What is a wine cultivar?

Answered by Rodney Landry

A cultivar, also known as a cultivated variety, is a grapevine that has been intentionally selected and cultivated by humans for its desirable characteristics. Unlike a natural variety, which occurs in nature without human intervention, a cultivar is the result of deliberate human intervention through processes such as hybridization, grafting, or cloning.

When it comes to wine production, cultivars play a crucial role as they determine the characteristics and qualities of the grapes used. Each cultivar has its own distinct set of traits, including flavor profile, acidity, sugar content, tannin levels, and aromatic compounds. These traits ultimately influence the style and taste of the resulting wine.

As a sommelier and brewer, I have had the opportunity to work with various wine cultivars and witness firsthand the impact they have on the final product. For example, the Chardonnay cultivar is known for its rich, buttery flavors and versatility in winemaking. Its high acidity and potential for oak aging make it suitable for producing both crisp, unoaked wines and complex, barrel-fermented ones.

Another well-known cultivar is Cabernet Sauvignon, which is celebrated for its bold, full-bodied wines with intense flavors of dark fruits and robust tannins. This cultivar thrives in regions with warmer climates and is often blended with other grape varieties to add complexity and balance to the wine.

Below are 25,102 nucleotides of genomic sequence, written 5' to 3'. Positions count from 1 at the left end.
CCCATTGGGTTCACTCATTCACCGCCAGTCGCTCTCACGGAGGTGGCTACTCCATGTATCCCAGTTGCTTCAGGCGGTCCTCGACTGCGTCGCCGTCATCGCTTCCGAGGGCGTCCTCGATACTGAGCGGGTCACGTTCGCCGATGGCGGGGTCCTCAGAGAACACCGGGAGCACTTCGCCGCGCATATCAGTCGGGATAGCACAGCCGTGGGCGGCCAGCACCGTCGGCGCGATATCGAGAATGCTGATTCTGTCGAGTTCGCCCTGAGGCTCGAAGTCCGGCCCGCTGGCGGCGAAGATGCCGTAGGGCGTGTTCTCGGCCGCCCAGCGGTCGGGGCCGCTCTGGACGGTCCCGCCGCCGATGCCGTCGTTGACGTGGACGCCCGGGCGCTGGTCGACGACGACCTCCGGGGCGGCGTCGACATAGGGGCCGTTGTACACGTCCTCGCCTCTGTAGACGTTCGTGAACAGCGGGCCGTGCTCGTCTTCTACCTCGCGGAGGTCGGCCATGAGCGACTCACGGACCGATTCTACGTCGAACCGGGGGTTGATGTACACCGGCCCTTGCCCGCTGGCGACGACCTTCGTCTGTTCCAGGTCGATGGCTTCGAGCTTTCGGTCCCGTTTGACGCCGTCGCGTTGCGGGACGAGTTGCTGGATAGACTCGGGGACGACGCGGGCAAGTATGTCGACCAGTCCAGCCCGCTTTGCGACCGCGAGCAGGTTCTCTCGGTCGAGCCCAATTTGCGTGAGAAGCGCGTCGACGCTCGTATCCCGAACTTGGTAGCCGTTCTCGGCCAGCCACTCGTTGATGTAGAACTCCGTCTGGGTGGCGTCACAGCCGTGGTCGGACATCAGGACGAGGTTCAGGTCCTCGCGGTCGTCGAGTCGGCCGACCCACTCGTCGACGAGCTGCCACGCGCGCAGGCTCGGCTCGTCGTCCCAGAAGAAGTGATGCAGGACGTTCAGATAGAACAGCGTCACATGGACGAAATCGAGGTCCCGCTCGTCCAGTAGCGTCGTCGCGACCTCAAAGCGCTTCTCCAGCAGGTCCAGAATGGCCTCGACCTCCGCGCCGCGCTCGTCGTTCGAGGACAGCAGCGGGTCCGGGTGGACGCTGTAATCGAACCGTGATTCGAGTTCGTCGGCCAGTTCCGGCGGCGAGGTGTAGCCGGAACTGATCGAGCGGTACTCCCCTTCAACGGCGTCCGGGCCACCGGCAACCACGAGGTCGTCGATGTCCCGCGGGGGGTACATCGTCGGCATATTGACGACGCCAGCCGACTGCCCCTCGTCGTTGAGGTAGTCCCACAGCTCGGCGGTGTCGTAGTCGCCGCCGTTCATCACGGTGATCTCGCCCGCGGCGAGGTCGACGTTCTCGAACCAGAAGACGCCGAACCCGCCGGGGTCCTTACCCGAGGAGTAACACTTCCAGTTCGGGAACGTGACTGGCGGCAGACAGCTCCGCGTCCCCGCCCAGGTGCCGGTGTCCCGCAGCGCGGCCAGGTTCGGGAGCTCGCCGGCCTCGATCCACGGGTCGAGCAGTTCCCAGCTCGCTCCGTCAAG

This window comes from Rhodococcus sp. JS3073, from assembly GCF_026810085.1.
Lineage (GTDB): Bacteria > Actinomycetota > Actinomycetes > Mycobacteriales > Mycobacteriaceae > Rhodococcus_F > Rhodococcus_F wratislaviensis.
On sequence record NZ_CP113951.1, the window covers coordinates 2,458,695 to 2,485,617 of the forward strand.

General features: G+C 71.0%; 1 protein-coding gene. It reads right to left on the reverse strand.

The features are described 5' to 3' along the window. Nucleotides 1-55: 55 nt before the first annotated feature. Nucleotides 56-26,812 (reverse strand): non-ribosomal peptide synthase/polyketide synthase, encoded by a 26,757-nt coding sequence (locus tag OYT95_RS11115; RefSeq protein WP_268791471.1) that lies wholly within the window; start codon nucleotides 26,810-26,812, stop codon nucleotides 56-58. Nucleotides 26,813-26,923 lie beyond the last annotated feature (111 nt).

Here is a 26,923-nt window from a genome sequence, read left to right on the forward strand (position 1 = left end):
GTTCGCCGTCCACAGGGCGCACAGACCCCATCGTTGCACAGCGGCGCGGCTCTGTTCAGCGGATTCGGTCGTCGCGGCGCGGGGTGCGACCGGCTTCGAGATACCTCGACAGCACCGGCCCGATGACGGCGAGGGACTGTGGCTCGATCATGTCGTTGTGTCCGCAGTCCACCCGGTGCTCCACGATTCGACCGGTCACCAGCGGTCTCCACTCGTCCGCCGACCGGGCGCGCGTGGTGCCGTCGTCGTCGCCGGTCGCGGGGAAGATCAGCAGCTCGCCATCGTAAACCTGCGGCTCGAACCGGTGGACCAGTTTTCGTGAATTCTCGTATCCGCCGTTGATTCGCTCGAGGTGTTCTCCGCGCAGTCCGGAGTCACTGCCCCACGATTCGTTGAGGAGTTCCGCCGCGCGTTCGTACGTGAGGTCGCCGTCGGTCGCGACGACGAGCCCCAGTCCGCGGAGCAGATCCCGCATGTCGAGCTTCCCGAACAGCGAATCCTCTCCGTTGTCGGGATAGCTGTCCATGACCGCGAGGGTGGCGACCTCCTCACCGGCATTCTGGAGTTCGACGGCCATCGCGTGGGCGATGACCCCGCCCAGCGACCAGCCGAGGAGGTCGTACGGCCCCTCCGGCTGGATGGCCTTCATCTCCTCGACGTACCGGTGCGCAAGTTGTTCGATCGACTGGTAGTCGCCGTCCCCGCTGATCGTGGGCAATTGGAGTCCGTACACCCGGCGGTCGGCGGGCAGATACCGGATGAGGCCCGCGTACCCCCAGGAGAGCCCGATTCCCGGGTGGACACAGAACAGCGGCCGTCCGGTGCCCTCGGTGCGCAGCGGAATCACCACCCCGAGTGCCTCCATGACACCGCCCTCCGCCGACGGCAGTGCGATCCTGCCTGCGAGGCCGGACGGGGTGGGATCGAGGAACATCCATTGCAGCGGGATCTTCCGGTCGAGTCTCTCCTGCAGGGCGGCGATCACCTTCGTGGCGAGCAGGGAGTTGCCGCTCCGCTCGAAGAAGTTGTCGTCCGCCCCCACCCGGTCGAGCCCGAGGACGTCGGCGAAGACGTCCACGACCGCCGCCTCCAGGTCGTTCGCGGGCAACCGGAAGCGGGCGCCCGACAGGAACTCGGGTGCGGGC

In addition to these popular cultivars, there are countless others that contribute to the diversity of wines available. Riesling, known for its aromatic qualities and ability to express terroir, is a cultivar that produces a wide range of styles from bone-dry to lusciously sweet. Pinot Noir is highly regarded for its elegance, delicate flavors, and ability to reflect the unique characteristics of the vineyard where it is grown.

The cultivation and selection of grape cultivars involve careful consideration of factors such as climate, soil conditions, disease resistance, and desired flavor profiles. Grape growers and winemakers often conduct extensive research and experimentation to identify cultivars that thrive in their specific regions and meet their production goals.

It is worth noting that the concept of cultivars extends beyond just grapevines. Other plants used in winemaking, such as for , also have cultivated varieties that are chosen for their specific qualities. These cultivars contribute to the diverse range of flavors and aromas found in different styles.

A wine cultivar refers to a grapevine that has been intentionally selected and cultivated by humans for desirable characteristics. These cultivated varieties play a significant role in shaping the flavors, aromas, and overall style of wines. The careful selection and cultivation of cultivars allow winemakers to create a wide range of wines with distinct personalities and qualities.